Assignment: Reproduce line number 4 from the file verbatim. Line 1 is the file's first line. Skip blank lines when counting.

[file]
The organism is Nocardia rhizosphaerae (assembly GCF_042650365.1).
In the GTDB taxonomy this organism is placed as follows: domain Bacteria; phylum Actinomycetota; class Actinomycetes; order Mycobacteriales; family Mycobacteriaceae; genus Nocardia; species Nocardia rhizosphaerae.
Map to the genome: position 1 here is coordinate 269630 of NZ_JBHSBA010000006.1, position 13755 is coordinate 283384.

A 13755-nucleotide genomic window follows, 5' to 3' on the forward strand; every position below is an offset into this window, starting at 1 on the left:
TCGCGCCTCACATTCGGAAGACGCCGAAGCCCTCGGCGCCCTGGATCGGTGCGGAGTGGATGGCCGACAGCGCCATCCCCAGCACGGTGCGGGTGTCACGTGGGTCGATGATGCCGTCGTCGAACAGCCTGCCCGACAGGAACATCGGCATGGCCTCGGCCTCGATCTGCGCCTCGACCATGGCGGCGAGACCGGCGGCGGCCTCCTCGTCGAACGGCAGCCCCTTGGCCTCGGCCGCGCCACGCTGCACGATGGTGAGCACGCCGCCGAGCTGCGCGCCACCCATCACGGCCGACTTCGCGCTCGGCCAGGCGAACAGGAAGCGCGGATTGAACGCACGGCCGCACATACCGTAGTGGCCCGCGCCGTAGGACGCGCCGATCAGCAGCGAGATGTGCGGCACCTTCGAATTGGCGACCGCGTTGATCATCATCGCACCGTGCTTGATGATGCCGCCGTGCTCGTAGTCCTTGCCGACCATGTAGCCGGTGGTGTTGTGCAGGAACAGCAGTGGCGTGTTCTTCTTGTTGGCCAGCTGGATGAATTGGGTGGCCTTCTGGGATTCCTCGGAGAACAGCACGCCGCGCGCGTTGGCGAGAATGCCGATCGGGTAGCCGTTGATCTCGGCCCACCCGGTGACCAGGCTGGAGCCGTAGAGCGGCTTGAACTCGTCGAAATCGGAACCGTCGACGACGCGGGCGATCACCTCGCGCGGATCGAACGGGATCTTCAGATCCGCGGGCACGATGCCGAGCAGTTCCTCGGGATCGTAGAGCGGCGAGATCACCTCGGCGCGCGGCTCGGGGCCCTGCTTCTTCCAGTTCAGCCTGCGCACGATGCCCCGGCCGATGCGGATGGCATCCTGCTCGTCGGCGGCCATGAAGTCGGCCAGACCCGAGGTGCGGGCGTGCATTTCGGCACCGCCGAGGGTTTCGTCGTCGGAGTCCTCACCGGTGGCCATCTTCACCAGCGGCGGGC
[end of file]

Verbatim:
A 13755-nucleotide genomic window follows, 5' to 3' on the forward strand; every position below is an offset into this window, starting at 1 on the left: